What ever became of the idea that we could define an embedded system in C, push the Compile button, and watch the tool spit out a complete hardware and software system design?
This month we lead off with an article on using SystemC to develop an SoC at Texas Instruments. The author describes a very specific use of SystemC in the tightly-constrained context of the OMAP platform, and in the hands of an experienced IC design team. Yet the subject itself raises the question of an old promise: what ever became of the idea that we could define an embedded system in C, push the Compile button, and watch the tool spit out a complete hardware and software system design?
Maybe this question belongs in the same bin with “Where's my flying car?” and “What happened to my robot butler?” Some forecasts are overly optimistic.
But the synthesis question is not that easy to dismiss. Many systems designers say that it is possible, with some care, to define the behavior of a system in an extended C dialect. The challenge lies in moving from a description of the behavior to a description of the implementation.
One problem is that most hardware designs in the real world contain large predefined hardware blocks, such as microcontrollers, DRAMs, or peripheral chips. We need to synthesize connections between, and ancillary blocks to, existing chips for which we may not have good models. Tricky.
We can simplify the problem, though. Suppose we write code for an existing embedded computing system, and we just want to separate out a few hot-spots in the code and compile them into a custom hardware accelerator. Now the picture is a little brighter. High-level synthesis tools are good at datapaths. And because the hardware in question is usually small, the target is generally an FPGA instead of an ASIC, so there is no need to call in a chip-design team.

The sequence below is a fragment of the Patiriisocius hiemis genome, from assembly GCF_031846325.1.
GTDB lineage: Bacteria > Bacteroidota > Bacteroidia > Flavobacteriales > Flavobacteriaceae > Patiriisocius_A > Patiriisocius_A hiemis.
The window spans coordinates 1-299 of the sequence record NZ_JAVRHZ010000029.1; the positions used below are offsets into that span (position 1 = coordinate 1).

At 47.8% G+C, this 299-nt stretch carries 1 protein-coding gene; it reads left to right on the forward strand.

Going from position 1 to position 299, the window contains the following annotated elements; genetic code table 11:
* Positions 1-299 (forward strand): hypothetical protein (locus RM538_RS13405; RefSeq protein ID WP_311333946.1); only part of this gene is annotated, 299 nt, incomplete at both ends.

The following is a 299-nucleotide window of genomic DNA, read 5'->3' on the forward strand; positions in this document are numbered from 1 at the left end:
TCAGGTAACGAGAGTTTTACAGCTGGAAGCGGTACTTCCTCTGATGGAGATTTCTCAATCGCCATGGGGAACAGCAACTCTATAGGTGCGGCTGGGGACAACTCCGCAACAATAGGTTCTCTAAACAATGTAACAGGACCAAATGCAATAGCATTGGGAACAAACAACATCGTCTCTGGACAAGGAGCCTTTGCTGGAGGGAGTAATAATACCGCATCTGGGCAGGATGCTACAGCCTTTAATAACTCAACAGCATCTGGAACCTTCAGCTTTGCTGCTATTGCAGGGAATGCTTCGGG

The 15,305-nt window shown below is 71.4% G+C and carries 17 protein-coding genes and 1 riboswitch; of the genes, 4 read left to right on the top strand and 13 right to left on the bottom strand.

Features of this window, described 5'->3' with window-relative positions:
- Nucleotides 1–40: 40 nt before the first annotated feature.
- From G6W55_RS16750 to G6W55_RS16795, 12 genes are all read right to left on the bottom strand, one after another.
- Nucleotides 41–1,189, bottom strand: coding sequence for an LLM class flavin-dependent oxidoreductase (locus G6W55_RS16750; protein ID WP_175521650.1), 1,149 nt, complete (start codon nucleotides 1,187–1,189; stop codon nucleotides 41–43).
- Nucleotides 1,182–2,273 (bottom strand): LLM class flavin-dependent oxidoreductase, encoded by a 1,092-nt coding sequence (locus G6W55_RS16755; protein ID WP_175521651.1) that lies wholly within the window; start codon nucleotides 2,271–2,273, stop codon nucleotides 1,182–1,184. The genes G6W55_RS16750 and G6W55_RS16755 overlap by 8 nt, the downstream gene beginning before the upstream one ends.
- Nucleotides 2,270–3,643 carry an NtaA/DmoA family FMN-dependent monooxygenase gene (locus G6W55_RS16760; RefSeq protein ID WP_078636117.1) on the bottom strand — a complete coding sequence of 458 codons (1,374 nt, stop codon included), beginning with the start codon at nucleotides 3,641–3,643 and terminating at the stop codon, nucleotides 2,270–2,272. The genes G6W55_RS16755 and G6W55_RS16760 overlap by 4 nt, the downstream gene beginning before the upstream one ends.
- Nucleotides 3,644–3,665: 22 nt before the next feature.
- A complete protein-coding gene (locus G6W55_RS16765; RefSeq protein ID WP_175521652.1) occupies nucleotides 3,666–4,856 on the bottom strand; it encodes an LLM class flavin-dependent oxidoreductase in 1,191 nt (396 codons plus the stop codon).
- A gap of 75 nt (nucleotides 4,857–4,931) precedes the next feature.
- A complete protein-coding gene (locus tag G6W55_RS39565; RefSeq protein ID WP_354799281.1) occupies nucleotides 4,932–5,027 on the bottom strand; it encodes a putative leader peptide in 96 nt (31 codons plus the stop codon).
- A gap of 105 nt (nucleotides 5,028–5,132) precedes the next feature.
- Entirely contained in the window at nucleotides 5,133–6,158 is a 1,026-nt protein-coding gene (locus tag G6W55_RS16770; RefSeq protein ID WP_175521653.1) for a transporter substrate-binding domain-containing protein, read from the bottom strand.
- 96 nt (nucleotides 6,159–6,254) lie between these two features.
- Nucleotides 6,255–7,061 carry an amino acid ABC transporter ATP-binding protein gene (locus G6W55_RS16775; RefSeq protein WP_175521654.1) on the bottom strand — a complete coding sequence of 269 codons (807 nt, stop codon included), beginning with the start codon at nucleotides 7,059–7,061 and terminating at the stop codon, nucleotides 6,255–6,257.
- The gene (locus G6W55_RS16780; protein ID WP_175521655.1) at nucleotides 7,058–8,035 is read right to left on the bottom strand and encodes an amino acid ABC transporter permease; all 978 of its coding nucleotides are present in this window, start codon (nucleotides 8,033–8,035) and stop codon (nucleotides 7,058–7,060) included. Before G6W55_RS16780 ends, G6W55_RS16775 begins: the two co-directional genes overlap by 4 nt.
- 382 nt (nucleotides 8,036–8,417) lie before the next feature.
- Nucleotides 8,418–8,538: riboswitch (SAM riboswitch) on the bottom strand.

In fact there are EDA tools—both specialized accelerator-generators and more general C-to-RTL synthesis tools—intended for just such applications. An evaluation last year by Berkeley Design Technology, Inc. (BDTI) demonstrated that such tools could in fact produce hardware designs about as good as a hand-crafted design. But the report had fine print, too.
BDTI found that it was necessary to tune the high-level code for synthesis rather than for software compilation. And they determined that you still need an experienced FPGA designer to take the design from RTL to a finished FPGA.
So, yes: you can get a flying car, though it's not the Sci-Fi version. No butler either, but maybe you'd take a robot vacuum cleaner. And no push-button embedded hardware system from C. But it can be very much worth your while to learn about C-synthesis tools for generating hardware accelerators.
Ron Wilson is the director of content/ media for Embedded.com and Designlines at UBM Electronics. You may reach him at email@example.com.